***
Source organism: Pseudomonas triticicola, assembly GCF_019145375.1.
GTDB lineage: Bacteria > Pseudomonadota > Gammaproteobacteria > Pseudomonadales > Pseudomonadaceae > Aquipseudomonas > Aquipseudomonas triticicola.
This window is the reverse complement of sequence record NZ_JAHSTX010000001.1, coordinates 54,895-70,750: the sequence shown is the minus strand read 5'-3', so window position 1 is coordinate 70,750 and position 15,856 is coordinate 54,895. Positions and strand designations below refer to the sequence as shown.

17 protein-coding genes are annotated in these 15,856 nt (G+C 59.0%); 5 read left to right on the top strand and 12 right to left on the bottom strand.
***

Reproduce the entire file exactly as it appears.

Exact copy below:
Source organism: Pseudomonas triticicola, assembly GCF_019145375.1.
GTDB lineage: Bacteria > Pseudomonadota > Gammaproteobacteria > Pseudomonadales > Pseudomonadaceae > Aquipseudomonas > Aquipseudomonas triticicola.
This window is the reverse complement of sequence record NZ_JAHSTX010000001.1, coordinates 54,895-70,750: the sequence shown is the minus strand read 5'-3', so window position 1 is coordinate 70,750 and position 15,856 is coordinate 54,895. Positions and strand designations below refer to the sequence as shown.

17 protein-coding genes are annotated in these 15,856 nt (G+C 59.0%); 5 read left to right on the top strand and 12 right to left on the bottom strand.